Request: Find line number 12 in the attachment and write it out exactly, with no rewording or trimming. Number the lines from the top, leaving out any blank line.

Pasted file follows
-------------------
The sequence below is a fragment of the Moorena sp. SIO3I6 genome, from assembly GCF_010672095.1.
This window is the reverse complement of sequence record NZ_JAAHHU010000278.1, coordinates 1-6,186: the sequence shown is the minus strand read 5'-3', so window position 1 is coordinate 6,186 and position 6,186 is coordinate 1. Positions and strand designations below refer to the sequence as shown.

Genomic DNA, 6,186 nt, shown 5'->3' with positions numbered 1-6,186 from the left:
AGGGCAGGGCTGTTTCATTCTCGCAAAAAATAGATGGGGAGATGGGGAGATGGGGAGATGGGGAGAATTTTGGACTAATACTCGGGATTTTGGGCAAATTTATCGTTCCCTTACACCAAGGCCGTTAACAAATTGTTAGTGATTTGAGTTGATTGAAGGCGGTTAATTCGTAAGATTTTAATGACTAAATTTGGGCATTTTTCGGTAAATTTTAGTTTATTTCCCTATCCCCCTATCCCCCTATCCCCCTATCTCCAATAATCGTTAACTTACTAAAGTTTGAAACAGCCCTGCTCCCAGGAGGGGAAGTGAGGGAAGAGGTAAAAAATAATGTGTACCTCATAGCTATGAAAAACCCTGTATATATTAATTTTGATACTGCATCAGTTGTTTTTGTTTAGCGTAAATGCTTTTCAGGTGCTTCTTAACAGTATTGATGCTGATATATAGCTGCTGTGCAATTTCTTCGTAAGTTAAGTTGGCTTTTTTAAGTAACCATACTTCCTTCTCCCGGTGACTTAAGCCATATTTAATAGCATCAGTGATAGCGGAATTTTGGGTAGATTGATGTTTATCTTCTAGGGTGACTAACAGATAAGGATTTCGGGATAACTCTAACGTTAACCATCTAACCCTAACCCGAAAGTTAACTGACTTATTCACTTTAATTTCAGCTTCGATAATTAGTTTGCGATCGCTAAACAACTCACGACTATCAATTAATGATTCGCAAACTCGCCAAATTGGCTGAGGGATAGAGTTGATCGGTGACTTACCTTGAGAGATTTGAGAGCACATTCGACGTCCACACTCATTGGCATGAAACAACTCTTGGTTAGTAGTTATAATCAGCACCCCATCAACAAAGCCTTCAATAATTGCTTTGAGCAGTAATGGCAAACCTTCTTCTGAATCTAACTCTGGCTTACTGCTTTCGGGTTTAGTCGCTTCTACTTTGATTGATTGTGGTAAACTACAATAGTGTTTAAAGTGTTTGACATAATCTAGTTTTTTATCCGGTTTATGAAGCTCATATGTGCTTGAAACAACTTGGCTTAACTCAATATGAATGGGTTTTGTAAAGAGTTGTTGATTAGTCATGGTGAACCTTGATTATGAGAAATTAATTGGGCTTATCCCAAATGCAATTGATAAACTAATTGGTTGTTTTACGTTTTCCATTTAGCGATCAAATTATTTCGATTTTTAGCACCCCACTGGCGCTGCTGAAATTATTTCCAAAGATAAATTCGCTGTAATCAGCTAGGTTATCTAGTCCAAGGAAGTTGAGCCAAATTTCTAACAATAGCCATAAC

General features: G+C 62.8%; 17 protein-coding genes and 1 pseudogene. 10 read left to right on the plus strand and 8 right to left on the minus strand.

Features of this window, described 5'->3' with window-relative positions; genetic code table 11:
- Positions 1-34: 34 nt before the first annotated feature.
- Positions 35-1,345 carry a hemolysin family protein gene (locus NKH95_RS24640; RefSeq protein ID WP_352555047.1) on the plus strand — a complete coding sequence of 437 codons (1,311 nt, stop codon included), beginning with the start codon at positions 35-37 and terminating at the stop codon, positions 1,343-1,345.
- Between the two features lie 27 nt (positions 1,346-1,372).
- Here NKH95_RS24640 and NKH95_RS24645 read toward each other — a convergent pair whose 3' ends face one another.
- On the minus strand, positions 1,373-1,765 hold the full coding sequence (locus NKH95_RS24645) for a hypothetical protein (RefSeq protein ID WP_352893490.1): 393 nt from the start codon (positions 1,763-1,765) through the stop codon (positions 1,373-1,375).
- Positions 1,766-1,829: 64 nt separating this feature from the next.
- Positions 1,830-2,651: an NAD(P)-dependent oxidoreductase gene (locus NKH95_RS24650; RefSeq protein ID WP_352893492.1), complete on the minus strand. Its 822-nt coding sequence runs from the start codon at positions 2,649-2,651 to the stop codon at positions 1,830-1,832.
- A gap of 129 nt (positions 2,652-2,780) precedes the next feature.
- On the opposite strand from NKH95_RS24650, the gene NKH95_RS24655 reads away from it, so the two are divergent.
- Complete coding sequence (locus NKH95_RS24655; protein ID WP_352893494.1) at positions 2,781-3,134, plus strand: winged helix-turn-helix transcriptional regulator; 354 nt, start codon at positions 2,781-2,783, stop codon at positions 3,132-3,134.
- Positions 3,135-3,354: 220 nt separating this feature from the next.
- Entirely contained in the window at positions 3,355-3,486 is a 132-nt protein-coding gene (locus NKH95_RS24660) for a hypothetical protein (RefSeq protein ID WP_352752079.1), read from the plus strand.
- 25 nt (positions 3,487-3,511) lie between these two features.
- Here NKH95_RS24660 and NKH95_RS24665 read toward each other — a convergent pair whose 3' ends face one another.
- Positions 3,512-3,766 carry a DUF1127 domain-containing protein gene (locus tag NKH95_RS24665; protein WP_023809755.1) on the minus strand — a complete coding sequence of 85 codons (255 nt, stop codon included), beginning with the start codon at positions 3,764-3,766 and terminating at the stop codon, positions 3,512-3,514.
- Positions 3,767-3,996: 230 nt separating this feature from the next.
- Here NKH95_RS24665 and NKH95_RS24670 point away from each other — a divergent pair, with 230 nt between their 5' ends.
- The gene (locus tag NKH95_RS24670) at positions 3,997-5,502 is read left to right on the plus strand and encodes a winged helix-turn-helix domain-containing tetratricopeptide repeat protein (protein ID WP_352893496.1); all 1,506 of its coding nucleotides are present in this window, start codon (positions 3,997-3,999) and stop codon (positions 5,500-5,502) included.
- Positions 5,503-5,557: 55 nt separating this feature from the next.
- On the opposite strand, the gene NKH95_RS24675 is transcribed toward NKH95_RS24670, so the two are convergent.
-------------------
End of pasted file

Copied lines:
- Positions 1,766-1,829: 64 nt separating this feature from the next.